Choosing an Appropriate Cisco IOS Image


The NetworkingCompany staff needs to determine whether the current devices can support a Cisco IOS version with the necessary new network features. This is an important step in the upgrade process.

Using Feature Navigator


Cisco.com provides tools to assist the NetworkingCompany staff in choosing the right IOS version. Feature Navigator is a web-based tool that helps to determine which features are supported by a specific IOS Software image. Feature Navigator can also be used to find which IOS Software images support a specific feature.

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Feature Navigator allows searches by feature or release version. Under the Release Version section, the staff compares release versions side by side. Registered Cisco.com users can access Feature Navigator at http://www.cisco.com/go/fn. Cisco IOS Software is packaged in feature sets that support specific switch and router platforms. The staff uses Cisco Feature Navigator to determine which IOS releases are appropriate for the installed equipment. They use the inventory list and the list of necessary features that the network designer provided.
Lab 3-3: Using Feature Navigator (3.2.3)

In this lab, you use Feature Navigator to select the correct Cisco IOS Software for the FilmCompany network, and check that the device has enough DRAM and flash memory to support it. Refer to the hands-on lab in Part II of this Learning Guide. You may perform this lab now or wait until the end of the chapter. The NetworkingCompany staff identifies an appropriate Cisco IOS Software image release. Having done so, the staff must check that each device has enough flash memory and random-access memory (RAM) to support the new IOS files. If not, memory upgrades must be done before the new IOS can be installed. The StadiumCompany has a maintenance agreement that enables staff members to download the new IOS versions for their Cisco equipment. The NetworkingCompany staff asks the stadium management to ensure that they are in compliance with Cisco licensing agreements. They must verify that each Cisco device is included in the maintenance agreement. The NetworkingCompany staff downloads the new IOS versions from Cisco.com. They can then be stored on a Trivial File Transfer Protocol (TFTP) server. Storing the files on a TFTP server enables the staff to load the software easily onto the routers and switches for the upgrade. The copy command is used to transfer files to or from a TFTP server to or from a router or switch. Examples of the copy commands are as follows:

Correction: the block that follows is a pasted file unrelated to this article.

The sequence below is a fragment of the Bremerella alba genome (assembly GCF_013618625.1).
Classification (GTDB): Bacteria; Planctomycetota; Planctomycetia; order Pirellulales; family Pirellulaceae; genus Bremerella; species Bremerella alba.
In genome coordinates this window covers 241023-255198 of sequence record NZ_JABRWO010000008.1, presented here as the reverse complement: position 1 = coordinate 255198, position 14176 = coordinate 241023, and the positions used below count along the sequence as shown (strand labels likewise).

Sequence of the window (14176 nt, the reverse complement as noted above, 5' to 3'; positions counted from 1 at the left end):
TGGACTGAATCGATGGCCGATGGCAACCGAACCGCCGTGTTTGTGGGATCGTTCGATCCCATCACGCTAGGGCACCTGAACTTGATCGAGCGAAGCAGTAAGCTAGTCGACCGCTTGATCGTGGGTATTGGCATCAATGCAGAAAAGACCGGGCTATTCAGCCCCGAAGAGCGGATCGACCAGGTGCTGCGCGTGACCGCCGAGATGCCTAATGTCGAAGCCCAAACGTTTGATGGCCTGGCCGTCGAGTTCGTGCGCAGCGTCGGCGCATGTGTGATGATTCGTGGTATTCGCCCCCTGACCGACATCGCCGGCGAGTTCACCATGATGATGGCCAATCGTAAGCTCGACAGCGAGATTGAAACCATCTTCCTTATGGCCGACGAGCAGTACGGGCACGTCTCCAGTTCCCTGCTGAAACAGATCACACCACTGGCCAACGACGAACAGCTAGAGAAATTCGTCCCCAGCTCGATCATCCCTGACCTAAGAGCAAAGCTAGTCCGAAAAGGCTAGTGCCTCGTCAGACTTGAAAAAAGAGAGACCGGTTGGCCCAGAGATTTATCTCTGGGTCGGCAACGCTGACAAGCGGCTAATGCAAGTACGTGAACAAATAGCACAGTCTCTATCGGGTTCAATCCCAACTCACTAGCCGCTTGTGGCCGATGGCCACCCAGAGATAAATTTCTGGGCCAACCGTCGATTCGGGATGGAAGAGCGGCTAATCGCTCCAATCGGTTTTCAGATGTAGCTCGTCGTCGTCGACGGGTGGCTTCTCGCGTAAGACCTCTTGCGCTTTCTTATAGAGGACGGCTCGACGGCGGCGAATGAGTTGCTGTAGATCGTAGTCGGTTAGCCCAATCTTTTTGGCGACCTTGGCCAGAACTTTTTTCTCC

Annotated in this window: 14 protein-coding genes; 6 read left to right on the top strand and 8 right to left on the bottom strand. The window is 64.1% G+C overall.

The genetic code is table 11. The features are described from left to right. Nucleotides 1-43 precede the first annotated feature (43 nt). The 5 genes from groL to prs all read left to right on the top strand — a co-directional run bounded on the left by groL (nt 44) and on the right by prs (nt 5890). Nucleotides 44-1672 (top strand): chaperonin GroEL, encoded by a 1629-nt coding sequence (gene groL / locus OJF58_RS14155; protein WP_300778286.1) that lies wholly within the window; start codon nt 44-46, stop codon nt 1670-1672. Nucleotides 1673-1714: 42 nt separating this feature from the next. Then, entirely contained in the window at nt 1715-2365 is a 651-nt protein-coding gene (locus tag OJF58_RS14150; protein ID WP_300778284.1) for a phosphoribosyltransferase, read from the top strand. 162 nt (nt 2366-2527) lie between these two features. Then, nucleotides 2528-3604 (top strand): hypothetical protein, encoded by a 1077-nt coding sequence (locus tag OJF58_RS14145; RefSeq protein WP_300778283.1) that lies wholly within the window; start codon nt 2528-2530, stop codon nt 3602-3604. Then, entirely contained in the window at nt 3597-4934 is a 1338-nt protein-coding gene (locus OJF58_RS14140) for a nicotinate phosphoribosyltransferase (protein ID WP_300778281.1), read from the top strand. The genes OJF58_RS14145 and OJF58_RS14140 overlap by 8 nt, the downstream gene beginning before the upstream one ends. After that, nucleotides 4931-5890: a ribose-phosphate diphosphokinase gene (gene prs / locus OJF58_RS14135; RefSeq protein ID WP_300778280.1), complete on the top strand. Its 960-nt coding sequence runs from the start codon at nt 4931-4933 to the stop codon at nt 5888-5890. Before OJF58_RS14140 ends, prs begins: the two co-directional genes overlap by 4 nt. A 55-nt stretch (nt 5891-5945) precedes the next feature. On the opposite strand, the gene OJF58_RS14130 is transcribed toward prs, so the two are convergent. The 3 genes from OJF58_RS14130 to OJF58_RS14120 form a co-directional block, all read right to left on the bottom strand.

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copy flash tftp: This command takes the running configuration file and stores an exact duplicate on a TFTP server. This is beneficial if the running configuration becomes corrupted. copy tftp flash: This command takes the configuration file that is stored on the TFTP server and places it into flash memory. This is beneficial if changes to the running configuration are not what was wanted and the original configuration is needed.

Download and Install Cisco IOS Software


The stadium router and switches do not have a current Cisco IOS version. The necessary upgrades must be done manually by performing the following steps:
Step 1.

Select an IOS Software image: The first step in the upgrade procedure is to select an appropriate Cisco IOS Software image version and feature set. The following factors need to be considered when selecting an IOS version:
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Memory requirement: Ensure that the router has enough disk or flash memory to store the IOS image. The router also needs sufficient memory (dynamic random-access memory, [DRAM]) to run that image. If the router does not have enough memory, the router might have problems when it boots under the new IOS image.